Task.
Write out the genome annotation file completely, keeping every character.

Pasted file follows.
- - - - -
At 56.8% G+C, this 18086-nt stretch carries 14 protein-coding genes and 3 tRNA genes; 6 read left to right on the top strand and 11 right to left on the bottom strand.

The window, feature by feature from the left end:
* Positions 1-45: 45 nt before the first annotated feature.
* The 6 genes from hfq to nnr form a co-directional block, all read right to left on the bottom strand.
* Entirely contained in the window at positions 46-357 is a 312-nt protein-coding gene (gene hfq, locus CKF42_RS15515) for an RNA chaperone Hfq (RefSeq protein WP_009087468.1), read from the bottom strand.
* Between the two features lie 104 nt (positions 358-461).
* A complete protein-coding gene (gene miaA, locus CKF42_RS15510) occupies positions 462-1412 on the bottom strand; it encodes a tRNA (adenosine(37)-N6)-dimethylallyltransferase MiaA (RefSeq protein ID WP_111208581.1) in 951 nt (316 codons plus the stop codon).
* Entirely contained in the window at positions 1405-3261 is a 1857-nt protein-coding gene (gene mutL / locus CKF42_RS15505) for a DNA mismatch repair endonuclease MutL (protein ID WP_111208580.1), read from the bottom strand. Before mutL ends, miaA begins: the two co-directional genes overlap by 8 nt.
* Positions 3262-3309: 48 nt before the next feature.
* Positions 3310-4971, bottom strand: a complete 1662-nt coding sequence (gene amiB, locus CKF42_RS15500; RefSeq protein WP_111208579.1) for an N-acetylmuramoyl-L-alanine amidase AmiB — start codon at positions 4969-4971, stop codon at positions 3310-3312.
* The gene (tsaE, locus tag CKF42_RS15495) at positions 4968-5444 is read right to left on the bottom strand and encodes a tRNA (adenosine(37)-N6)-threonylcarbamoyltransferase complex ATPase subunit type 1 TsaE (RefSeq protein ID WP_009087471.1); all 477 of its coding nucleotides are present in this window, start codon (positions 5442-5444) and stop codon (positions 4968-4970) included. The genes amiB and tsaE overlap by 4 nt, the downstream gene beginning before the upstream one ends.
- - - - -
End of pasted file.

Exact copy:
At 56.8% G+C, this 18086-nt stretch carries 14 protein-coding genes and 3 tRNA genes; 6 read left to right on the top strand and 11 right to left on the bottom strand.

The window, feature by feature from the left end:
* Positions 1-45: 45 nt before the first annotated feature.
* The 6 genes from hfq to nnr form a co-directional block, all read right to left on the bottom strand.
* Entirely contained in the window at positions 46-357 is a 312-nt protein-coding gene (gene hfq, locus CKF42_RS15515) for an RNA chaperone Hfq (RefSeq protein WP_009087468.1), read from the bottom strand.
* Between the two features lie 104 nt (positions 358-461).
* A complete protein-coding gene (gene miaA, locus CKF42_RS15510) occupies positions 462-1412 on the bottom strand; it encodes a tRNA (adenosine(37)-N6)-dimethylallyltransferase MiaA (RefSeq protein ID WP_111208581.1) in 951 nt (316 codons plus the stop codon).
* Entirely contained in the window at positions 1405-3261 is a 1857-nt protein-coding gene (gene mutL / locus CKF42_RS15505) for a DNA mismatch repair endonuclease MutL (protein ID WP_111208580.1), read from the bottom strand. Before mutL ends, miaA begins: the two co-directional genes overlap by 8 nt.
* Positions 3262-3309: 48 nt before the next feature.
* Positions 3310-4971, bottom strand: a complete 1662-nt coding sequence (gene amiB, locus CKF42_RS15500; RefSeq protein WP_111208579.1) for an N-acetylmuramoyl-L-alanine amidase AmiB — start codon at positions 4969-4971, stop codon at positions 3310-3312.
* The gene (tsaE, locus tag CKF42_RS15495) at positions 4968-5444 is read right to left on the bottom strand and encodes a tRNA (adenosine(37)-N6)-threonylcarbamoyltransferase complex ATPase subunit type 1 TsaE (RefSeq protein ID WP_009087471.1); all 477 of its coding nucleotides are present in this window, start codon (positions 5442-5444) and stop codon (positions 4968-4970) included. The genes amiB and tsaE overlap by 4 nt, the downstream gene beginning before the upstream one ends.